“It was an awful lesson to learn,” Javadi said.
But buyers don’t have to enter contracts to have issues with their builders.
It took Dustin Martinez 15 months to move into his newly built South Austin home.
“Houses are coming up left and right. So, why is mine taking so long?” Martinez said.
Martinez said he understood that the pandemic created delays and shortages, but he wished there was better communication and more transparency throughout the process.
“I’d say from the very beginning, just in terms of, like, the timetable that they were giving, just wasn’t adding up and the like, I would pass by here and it was always just like a concrete slab for the longest time. Then they finally started putting up the shell. I was like, ‘OK, they’re making progress.’ And then some months go by and nothing. And then you’d see like people on site again and it just … it was just very delayed with everything,” Martinez said.
Three delays and more than a year later, Martinez finally moved into his home in September 2021. He loves it. He just wished he knew what to expect.
“Just be ready for a lot of like, heartache,” Martinez said.
John Gusky, the operations manager at KVUE, is another buyer who had such a negative experience with his builder, he walked away from the deal before signing a contract.
He also loves his newly built home in Hutto, but he felt very different emotions the first time he tried to buy last year.
“I was frustrated and angry, and I felt like I was cheated that they weren’t being honest with me and that left a foul taste in my mouth,” Gusky said.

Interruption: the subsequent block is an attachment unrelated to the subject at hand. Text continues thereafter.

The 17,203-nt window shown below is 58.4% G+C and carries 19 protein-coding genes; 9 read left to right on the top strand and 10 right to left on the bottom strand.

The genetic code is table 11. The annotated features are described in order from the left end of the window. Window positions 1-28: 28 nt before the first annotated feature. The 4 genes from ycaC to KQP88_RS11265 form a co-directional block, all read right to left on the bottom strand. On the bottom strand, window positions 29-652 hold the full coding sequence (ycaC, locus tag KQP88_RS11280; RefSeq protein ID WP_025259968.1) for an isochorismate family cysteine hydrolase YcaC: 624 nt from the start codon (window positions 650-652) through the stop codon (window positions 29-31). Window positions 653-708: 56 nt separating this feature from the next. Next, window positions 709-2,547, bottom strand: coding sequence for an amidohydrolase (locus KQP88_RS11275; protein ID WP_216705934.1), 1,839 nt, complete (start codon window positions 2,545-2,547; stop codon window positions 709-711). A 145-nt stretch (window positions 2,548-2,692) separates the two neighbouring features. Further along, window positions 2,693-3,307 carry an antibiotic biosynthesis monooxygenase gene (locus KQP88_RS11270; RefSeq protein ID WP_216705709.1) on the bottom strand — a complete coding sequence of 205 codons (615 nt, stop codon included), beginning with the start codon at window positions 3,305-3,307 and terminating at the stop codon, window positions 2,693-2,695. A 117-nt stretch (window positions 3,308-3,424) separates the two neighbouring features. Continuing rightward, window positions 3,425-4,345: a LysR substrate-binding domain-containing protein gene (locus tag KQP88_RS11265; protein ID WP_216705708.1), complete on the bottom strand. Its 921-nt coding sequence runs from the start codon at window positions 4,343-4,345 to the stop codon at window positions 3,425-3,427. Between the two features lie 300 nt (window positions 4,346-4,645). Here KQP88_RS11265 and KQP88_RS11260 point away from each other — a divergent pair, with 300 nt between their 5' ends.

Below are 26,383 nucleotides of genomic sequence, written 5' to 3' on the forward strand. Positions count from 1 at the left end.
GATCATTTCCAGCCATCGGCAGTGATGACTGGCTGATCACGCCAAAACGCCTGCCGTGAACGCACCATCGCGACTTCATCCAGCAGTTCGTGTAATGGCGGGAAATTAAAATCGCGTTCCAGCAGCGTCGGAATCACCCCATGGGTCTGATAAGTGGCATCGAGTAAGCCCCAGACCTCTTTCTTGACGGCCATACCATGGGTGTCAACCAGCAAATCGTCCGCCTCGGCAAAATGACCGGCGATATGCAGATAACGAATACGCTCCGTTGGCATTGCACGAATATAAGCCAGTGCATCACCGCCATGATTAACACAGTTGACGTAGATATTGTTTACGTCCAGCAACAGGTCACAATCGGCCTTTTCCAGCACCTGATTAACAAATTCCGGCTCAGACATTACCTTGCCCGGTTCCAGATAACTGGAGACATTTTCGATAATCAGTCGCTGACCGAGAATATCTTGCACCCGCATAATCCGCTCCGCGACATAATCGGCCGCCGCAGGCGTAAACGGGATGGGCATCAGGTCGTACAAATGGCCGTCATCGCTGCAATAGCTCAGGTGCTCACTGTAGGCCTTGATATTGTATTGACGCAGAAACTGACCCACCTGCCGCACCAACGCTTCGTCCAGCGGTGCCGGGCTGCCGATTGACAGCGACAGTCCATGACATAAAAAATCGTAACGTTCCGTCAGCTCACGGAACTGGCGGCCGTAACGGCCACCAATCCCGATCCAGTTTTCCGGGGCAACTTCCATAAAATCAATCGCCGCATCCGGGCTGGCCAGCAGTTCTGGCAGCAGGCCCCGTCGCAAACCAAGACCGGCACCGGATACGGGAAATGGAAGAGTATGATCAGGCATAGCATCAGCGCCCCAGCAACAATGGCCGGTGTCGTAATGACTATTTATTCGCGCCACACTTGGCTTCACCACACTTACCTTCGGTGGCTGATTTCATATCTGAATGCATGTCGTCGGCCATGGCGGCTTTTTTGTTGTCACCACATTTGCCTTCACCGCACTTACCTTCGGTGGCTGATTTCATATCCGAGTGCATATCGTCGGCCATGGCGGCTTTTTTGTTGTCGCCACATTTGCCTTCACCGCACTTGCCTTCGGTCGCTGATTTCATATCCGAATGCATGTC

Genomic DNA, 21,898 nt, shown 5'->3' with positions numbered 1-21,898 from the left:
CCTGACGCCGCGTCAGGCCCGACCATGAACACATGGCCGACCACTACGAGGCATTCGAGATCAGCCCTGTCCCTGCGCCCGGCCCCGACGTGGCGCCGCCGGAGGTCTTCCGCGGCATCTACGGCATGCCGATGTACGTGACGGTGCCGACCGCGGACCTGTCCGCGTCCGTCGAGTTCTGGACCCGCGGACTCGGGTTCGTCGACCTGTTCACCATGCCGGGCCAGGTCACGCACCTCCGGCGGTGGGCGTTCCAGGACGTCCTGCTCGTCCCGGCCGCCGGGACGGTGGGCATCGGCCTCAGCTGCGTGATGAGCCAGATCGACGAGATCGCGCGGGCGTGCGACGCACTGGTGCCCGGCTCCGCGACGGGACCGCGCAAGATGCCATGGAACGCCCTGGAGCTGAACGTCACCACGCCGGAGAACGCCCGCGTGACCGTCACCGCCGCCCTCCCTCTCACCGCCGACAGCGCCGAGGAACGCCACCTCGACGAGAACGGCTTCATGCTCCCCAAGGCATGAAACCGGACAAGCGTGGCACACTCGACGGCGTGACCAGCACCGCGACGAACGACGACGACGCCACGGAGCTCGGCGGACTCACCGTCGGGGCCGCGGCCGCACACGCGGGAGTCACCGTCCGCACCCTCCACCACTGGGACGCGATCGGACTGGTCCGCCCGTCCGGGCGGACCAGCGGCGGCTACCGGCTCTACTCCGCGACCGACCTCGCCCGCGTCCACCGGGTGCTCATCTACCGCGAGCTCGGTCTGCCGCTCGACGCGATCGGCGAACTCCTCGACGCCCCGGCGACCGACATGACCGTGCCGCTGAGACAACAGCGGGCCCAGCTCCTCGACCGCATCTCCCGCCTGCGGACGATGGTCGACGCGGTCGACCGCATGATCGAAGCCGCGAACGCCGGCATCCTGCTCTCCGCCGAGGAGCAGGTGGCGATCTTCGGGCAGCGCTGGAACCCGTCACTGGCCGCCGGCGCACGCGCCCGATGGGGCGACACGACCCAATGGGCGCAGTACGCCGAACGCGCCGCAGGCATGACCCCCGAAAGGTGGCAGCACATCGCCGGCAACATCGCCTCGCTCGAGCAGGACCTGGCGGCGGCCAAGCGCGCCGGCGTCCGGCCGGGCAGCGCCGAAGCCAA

It started with the builder telling Gusky that they couldn’t go to contract … yet … even though Gusky purchased a lot in Leander.
“Here’s the thing: We have a certain number of lots and we have a certain number of people with reservations on these lots. But we can only do a certain number of houses per month. And so, we have this list and since you just now got the lot, you’re at the bottom of the list, you’re like 13th or 14th on the list. We’re going to do two houses per month,” Gusky said.
For the next six months, the price of Gusky’s home increased twice a month.
“Every two weeks, it went up by $10,000,” Gusky said.
Shocking, but Gusky was fine with that — until it was time to sign the contract in mid-summer. That’s when Gusky said the builder changed the terms.
“And then, out of the blue, they contacted us and said we have changed our business plan. We were going to a bidding system now so that home that you wanted on that lot is up for bid. Feel free to make a bid on it if you want to. And I said, hold on a second. We hung in with you guys for six months playing your little game … because I don’t know if they were telling us the truth about, you know, moving up the list and so forth. But we have to, you know, believe them, whatever they say. And so, we played their little game … moving up the list and finally got to number one, and we are number one is when you’re going to change your business plan?” Gusky said.
Gusky walked away from the deal and got his $5,000 back.
Both Martinez and Gusky want other buyers to learn from their experiences.
“People just need to be aware that it’s not, it might not be that easy and just because you have a contract doesn’t mean you’re actually going to get that home,” Gusky said.
For Martinez, he worries about buyers in his development still waiting to move in.
“They signed a contract in 2019. I signed mine in 2020. Here we are almost the middle of 2022. How is that acceptable?” Martinez said.